Your Excellency, President Buhari,
His Excellency, President Francois Hollande,
Distinguished Heads of State,
Honourable members of the Nigerian government,
Heads of Organisations and Agencies,
Members of the diplomatic community, Excellencies, dear friends,
(First visit): I think I'm the only person in this room that is for the first time in Abuja and in Nigeria, and I would want to thank you very much for hosting and organising this Summit here and also for the invitation that allows me to join my first very presence here with this very important summit. I'm really glad to be here for this summit, and let me tell you why.
(Africa’s potential): First of all, because I believe Africa and this region is a land of immense potential. You look at Nigeria and it couldn’t be more evident. Your oil industry is the most obvious example, but it’s not just about natural resources. There is an even greater wealth in this place, and that’s the people of Nigeria, and all the people of Africa. They are, and you are the strongest asset to defeat any terrorist threat and insecurity threat.
This is the sixth Sub-Saharan country I visit in one year, and wherever I travel to Africa I meet young people who are eager to learn, to share what they know, to do something good, and to build a better life for themselves and their families. Nigeria is a country of entrepreneurs, artists, scientists, country of innovation. Our duty – a moral duty, and a strong interest as well – is to make the most out of this potential. This is your interest and our interest alike.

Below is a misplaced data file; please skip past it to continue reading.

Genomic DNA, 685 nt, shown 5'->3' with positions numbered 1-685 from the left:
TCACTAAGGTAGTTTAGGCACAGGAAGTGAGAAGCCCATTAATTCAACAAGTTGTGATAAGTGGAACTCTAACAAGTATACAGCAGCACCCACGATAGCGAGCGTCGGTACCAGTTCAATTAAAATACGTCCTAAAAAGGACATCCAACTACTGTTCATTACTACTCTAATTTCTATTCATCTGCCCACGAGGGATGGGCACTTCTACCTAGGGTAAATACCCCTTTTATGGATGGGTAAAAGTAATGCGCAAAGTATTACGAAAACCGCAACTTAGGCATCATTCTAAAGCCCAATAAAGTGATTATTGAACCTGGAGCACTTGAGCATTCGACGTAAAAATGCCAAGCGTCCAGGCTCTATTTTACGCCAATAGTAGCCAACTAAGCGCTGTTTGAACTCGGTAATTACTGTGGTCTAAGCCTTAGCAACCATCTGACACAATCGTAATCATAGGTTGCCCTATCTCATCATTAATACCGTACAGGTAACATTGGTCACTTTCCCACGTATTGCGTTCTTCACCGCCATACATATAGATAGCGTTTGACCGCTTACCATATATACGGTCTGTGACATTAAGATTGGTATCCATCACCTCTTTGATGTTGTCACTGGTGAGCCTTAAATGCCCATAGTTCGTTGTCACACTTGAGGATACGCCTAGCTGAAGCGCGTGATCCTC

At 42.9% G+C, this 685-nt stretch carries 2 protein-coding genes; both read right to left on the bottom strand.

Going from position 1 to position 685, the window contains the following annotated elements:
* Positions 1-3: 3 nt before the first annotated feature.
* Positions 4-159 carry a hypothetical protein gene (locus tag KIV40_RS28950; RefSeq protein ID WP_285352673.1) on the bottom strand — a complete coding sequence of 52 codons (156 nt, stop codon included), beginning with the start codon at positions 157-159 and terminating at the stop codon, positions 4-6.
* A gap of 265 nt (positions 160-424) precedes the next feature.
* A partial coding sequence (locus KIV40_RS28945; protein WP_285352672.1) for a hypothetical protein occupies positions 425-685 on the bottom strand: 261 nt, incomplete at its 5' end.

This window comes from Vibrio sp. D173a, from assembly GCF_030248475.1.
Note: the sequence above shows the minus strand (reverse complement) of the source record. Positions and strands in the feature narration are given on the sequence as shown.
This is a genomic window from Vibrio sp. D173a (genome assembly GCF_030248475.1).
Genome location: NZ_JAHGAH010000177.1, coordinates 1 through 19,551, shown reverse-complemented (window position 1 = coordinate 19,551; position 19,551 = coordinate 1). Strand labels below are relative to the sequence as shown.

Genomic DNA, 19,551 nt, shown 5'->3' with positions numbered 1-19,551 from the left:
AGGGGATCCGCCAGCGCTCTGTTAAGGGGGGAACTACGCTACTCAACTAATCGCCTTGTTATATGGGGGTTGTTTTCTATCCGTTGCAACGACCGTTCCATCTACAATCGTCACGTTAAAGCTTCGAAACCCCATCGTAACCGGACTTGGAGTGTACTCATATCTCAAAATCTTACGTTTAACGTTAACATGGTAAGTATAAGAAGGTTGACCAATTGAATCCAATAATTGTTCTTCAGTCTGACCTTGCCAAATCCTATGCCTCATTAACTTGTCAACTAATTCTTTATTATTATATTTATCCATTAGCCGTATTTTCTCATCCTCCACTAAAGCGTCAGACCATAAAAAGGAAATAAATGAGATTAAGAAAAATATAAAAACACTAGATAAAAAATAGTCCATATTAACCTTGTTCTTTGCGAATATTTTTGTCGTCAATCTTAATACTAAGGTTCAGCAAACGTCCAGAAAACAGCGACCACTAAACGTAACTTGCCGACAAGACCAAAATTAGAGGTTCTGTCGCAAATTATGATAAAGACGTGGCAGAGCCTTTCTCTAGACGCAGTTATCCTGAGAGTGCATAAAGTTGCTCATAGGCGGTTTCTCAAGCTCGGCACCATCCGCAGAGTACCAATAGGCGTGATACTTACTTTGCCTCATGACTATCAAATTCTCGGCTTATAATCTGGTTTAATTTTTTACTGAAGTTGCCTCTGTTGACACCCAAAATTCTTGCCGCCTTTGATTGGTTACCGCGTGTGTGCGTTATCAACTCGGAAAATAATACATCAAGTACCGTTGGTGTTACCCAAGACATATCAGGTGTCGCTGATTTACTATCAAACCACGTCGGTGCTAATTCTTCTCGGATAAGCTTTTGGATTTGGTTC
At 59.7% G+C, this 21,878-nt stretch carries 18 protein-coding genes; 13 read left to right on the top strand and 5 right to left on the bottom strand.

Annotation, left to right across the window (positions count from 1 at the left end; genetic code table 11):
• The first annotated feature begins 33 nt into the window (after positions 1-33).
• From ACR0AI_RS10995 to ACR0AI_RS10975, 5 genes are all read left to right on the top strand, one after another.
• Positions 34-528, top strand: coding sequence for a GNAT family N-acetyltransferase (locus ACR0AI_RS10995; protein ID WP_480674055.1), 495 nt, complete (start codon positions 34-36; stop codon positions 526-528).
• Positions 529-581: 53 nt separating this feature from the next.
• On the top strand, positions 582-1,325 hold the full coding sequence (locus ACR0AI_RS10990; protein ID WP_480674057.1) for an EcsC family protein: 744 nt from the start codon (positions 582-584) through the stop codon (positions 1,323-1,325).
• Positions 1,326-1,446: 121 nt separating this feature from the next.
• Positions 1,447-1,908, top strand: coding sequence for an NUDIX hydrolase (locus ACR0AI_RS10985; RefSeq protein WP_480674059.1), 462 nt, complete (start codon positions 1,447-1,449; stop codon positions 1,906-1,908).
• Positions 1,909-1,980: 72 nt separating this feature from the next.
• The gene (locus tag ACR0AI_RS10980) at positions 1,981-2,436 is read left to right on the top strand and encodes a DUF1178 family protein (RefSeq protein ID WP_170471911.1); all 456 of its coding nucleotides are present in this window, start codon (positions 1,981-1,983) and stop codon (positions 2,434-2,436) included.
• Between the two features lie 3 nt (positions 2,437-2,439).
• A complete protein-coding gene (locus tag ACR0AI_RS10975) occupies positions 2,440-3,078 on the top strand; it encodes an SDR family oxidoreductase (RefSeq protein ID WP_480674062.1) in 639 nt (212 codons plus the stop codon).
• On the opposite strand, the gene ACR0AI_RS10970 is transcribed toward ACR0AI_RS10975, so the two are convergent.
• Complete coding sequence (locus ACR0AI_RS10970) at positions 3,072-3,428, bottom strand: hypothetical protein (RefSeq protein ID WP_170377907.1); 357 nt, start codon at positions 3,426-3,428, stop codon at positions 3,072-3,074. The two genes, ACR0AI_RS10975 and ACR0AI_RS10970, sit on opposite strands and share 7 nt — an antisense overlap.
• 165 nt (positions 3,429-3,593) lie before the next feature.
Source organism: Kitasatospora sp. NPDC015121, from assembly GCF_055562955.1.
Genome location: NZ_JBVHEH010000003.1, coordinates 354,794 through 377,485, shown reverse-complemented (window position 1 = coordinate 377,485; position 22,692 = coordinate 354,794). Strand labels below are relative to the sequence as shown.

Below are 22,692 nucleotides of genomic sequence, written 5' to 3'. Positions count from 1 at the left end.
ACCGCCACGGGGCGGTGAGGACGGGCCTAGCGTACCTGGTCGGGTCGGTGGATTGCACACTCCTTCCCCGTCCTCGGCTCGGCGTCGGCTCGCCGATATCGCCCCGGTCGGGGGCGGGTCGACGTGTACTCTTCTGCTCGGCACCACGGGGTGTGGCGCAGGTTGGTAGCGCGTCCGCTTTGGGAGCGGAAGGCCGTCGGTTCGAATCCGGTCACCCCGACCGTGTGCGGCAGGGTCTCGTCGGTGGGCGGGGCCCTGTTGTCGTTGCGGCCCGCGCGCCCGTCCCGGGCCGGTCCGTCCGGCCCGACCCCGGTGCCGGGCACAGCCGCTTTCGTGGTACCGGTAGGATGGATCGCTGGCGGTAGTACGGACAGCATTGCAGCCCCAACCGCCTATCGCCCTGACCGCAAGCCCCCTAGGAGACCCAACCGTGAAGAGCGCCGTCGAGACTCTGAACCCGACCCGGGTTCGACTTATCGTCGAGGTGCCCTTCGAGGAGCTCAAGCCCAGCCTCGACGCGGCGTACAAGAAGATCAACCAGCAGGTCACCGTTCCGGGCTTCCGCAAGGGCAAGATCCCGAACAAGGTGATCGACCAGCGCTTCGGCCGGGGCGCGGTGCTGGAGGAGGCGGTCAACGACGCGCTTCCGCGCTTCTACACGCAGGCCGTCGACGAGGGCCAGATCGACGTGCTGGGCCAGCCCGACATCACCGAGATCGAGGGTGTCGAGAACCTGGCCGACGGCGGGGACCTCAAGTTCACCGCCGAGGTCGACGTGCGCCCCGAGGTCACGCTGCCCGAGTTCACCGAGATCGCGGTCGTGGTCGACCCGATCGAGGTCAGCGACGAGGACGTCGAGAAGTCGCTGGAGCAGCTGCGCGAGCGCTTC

(Security, development, regional integration): Investing in your security that goes together with investing in your growth and in your people, investing also in regional cooperation; all these priorities are central to our work today.
(Radicalisation as a common challenge): Security threats and terrorism are clearly holding back your potential. And this is a battle we can only fight together, as partners and friends. Our youth, both in Europe and here, are being targeted by the terrorists’ propaganda. Of course our societies are very different.
But the path to radicalisation is sometimes similar – it is built on disillusion, the lack of hopes of good jobs, the lack of positive role models, and also the lack of appropriate role that our youth can find in the societies, in the communities they live in. Radicalisation is a common challenge taking different shapes.